Carl Dahlen, assistant professor of animal sciences and beef cattle specialist, has been notified his proposal, “Evaluating the Sustainability of Beef Cattle Breeding Systems,” has been selected for funding by North Central Sustainable Agriculture Research and Education. The funding totals nearly $200,000.
As part of the funded project, on-farm research projects will be developed at 10 commercial beef operations throughout North Dakota. The purpose of the project will be to evaluate the production, performance and profit responses of breeding systems that incorporate artificial insemination compared with those that rely only on natural service bull breeding.
Personnel for the NDSU Extension Service, NDSU Departments of Agribusiness and Applied Economics and Sociology and Anthropology, the North Dakota Beef Cattle Improvement Association/Dickinson Research Extension Center and North Dakota Farm Business Management Group are collaborating to make the effort possible.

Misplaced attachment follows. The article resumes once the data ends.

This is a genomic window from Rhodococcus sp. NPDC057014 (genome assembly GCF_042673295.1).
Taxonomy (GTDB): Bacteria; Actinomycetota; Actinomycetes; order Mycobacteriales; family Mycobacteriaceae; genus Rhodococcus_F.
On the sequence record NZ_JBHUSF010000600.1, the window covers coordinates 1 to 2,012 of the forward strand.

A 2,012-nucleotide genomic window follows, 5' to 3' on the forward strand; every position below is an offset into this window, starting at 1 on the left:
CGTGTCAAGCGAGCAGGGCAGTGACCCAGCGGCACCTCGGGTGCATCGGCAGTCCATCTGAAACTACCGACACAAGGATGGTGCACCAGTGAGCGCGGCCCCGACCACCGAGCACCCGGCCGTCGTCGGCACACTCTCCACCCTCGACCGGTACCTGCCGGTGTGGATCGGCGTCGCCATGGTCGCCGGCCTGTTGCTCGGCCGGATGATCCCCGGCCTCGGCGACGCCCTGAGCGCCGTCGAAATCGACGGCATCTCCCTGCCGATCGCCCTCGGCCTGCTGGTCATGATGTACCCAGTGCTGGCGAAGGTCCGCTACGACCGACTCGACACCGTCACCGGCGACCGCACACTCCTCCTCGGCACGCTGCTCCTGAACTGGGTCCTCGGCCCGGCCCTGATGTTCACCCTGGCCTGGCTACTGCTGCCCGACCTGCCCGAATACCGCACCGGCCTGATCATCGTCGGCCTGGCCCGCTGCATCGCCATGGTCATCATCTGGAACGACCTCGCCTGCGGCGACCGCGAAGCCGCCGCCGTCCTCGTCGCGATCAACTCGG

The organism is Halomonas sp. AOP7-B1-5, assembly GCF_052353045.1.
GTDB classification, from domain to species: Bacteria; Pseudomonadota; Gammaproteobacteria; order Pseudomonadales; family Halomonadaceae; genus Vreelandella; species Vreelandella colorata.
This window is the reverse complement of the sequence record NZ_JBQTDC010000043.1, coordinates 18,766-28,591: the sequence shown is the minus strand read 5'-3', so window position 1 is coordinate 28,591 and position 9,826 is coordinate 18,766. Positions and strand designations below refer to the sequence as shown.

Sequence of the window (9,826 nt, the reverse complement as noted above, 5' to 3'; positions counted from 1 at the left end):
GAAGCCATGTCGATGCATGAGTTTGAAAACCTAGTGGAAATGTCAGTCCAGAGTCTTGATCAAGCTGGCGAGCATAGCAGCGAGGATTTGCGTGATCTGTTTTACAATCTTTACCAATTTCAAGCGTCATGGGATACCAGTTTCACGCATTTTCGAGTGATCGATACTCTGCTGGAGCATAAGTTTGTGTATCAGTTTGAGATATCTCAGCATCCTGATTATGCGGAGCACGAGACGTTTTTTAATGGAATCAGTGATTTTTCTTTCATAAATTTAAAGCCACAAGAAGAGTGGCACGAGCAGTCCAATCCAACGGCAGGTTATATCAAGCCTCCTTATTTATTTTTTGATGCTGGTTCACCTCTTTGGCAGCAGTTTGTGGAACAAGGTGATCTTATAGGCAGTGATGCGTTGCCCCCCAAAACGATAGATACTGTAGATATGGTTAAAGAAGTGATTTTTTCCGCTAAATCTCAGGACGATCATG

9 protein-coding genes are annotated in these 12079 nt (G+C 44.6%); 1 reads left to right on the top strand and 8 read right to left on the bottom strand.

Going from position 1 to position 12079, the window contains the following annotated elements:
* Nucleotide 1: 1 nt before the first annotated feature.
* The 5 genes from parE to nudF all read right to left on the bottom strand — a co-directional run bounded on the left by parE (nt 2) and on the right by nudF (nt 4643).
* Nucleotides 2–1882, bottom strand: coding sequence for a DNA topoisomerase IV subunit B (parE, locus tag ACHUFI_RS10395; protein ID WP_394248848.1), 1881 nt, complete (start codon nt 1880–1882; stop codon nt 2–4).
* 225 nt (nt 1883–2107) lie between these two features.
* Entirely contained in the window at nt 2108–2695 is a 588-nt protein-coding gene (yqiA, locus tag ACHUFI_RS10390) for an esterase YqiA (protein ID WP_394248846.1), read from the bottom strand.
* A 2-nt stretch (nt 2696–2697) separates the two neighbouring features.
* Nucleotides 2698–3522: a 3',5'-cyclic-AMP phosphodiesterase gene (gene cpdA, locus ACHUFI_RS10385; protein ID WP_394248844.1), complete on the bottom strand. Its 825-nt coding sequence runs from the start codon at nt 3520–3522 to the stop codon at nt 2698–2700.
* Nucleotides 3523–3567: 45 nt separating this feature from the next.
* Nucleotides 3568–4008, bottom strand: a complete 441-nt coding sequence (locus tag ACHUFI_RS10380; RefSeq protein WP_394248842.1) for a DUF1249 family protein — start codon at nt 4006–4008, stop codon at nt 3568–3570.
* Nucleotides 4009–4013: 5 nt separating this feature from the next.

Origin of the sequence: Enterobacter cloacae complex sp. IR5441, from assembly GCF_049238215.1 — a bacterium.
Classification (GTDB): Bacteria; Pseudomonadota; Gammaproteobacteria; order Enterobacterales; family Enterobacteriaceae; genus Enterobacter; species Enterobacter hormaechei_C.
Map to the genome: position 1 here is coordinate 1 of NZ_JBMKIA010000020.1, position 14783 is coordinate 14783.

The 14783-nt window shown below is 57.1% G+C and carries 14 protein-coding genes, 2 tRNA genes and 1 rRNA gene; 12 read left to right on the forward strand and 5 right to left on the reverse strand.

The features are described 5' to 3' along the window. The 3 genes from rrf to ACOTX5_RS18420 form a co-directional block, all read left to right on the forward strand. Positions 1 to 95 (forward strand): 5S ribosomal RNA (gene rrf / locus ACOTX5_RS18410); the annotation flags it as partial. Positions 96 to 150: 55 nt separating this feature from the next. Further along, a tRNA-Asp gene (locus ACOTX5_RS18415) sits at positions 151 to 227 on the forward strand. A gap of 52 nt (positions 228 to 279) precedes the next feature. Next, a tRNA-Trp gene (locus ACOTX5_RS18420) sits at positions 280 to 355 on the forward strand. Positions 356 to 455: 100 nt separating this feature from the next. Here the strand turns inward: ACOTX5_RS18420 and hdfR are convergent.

According to its website, the North Central Region includes the states of North Dakota, South Dakota, Minnesota, Illinois, Indiana, Iowa, Kansas, Michigan, Missouri, Nebraska, Ohio and Wisconsin. The national grant and education program aims to advance sustainable innovation in American agriculture.
Of the 177 pre-proposals submitted, 23 were requested to develop full proposals. A total of 21 proposals were submitted for review, and nine proposals were selected for funding.
Dahlen’s research interests include applied reproductive physiology, cow-calf and feedlot nutrition and beef cattle management. Dahlen earned his bachelor’s degree in animal and plant systems, master’s degree in ruminant nutrition and reproductive physiology and doctorate in production systems from the University of Minnesota.
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